FIG. 1 is a perspective view of any large piece of industrial apparatus 10 that has high operating temperatures and has need for slide bearings to support the structure. Examples of such are heat exchangers and precipitators. In FIG. 1, the pipes 12 or other portions of the apparatus are supported by slide bearings 14 made in accordance with this invention. The bearings include a main upper component 16 which is attached to a support leg 17 connected to the pipe 12. The upper component 16 slides on a lower component 18 consisting of a sheet of stainless steel attached to support surface 19 for the apparatus.

Referring to FIGS. 2 and 3, the bearing component 16 includes an upper member or plate 20 which has a shallow box-like shape in view of its short depending side walls 21. The member 20 is welded or otherwise suitably attached to the support leg 17 which is connected to the hot pipe being supported. A lower support member 24 which is identical to the upper member 20 cooperates with the upper member 20 to enclose partially a body 28 of load bearing heat insulating material. The support members 20 and 24 are welded together by short side wall sections 30 having holes 32 therethrough. The upper and lower members 20 and 24 are preferably formed of carbon steel and the side sections are also formed with suitable steel.

A variety of heat insulating load supporting materials may be used for the body 28. One suitable material is that referred to as Marinite sold by Johns Mansville. This material is primarily calcium silicate with inert fillers and reinforcing agents which can withstand considerable compressive load. The short side walls 21 on the upper and lower support members 20 and 24 are provided to give further lateral support to the insulating material. In low load applications, side walls 21 may not be needed on all four sides of the members 20 and 24.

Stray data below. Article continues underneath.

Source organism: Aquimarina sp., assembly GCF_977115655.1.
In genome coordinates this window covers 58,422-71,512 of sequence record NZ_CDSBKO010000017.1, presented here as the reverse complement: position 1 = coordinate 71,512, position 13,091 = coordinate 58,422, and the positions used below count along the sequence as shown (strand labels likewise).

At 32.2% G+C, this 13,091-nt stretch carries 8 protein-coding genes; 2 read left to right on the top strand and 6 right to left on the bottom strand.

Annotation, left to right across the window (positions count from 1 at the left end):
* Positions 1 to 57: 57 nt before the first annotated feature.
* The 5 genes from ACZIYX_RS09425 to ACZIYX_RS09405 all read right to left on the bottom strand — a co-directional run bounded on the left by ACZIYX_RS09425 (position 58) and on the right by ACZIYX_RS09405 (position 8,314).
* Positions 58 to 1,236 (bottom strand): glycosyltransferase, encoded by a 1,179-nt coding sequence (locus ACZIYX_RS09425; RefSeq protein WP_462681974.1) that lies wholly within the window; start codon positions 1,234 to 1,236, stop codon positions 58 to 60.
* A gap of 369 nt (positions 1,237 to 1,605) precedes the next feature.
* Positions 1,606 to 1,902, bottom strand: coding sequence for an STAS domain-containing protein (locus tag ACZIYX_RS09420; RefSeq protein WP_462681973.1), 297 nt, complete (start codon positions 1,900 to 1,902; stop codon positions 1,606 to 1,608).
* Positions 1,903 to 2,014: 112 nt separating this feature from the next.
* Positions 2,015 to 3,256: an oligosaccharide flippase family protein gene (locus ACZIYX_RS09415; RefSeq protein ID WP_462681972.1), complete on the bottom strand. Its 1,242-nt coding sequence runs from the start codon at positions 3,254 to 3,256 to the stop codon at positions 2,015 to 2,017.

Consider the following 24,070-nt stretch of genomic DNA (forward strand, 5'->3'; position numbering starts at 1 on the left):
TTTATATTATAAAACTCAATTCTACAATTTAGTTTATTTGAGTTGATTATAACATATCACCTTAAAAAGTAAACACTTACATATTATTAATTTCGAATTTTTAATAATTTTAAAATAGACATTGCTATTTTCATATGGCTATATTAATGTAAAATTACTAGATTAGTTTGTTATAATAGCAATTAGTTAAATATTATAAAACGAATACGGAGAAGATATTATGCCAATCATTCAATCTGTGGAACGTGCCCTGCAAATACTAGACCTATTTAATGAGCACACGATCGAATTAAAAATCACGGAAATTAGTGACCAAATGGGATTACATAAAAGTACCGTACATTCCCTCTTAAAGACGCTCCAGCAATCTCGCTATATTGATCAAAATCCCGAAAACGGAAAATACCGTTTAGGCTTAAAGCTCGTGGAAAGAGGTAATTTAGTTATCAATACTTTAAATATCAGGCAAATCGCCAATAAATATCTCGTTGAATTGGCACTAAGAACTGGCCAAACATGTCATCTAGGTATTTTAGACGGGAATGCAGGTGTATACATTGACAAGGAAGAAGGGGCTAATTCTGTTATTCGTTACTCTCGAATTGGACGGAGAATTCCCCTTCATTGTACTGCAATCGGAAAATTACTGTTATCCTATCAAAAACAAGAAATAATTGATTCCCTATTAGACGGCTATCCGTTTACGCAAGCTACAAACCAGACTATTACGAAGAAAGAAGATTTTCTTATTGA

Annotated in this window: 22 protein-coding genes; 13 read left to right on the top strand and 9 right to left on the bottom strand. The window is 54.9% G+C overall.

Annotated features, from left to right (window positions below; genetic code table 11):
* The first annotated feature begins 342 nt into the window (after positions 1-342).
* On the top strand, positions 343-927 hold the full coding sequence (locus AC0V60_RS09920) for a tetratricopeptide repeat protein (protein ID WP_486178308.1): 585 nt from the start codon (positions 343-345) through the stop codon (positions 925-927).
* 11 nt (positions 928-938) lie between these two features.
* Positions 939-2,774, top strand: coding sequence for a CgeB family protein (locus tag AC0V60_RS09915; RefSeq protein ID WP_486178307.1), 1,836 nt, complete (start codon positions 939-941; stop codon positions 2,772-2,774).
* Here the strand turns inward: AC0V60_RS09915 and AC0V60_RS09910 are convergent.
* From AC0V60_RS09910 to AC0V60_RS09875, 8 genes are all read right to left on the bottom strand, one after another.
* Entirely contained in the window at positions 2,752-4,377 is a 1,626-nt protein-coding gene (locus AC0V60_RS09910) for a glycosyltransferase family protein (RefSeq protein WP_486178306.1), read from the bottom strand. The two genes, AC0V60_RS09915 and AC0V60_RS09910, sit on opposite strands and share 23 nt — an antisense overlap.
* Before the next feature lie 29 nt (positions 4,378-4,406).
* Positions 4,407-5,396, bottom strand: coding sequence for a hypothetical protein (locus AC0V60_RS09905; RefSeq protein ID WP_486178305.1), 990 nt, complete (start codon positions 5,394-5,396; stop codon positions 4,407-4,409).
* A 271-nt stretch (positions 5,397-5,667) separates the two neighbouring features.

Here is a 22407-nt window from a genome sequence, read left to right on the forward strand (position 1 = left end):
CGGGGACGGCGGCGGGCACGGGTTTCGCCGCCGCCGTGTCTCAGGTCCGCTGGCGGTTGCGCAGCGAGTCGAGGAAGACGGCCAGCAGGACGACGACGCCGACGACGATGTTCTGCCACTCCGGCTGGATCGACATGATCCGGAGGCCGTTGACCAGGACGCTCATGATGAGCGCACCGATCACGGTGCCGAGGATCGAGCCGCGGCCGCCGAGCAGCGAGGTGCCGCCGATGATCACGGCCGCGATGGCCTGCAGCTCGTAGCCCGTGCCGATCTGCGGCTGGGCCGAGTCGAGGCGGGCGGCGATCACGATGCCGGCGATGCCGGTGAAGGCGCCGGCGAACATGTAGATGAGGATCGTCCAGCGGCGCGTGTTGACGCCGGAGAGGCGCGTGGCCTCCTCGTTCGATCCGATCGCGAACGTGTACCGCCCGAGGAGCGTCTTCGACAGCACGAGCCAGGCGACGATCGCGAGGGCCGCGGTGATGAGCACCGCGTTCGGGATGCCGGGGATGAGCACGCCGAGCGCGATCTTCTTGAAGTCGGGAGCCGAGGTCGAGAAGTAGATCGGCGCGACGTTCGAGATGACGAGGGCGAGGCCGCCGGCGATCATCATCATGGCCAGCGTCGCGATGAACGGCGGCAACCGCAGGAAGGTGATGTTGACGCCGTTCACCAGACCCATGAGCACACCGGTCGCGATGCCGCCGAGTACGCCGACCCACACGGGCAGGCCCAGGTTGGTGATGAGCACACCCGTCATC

Attached to the lower support members 24 is a sheet or layer 34 of good conductive metal such as brass and a layer 36 of fluorocarbon resin bearing material having a low coefficient of friction. Before being attached to the lower support member 24, the brass and fluorocarbon are mechanically connected. More specifically, the brass plate 34 is punched to provide a plurality of small projections 38 as illustrated in FIG. 4. The layer of fluorocarbon material is then softened by heat and pressed onto the spike-like projections 38 so that the sheet of fluorocarbon material is impaled on the projections 38. As seen from FIG. 3, the tips of the projections 38 extend through the fluorocarbon layer 36 so that the bearing surface is formed by a combination of the low friction fluorocarbon material and the tips of brass. The brass plate 34 is then welded to the lower member 24 by suitable spot welds 39 formed through holes 41 cut in the sheet of fluorocarbon material.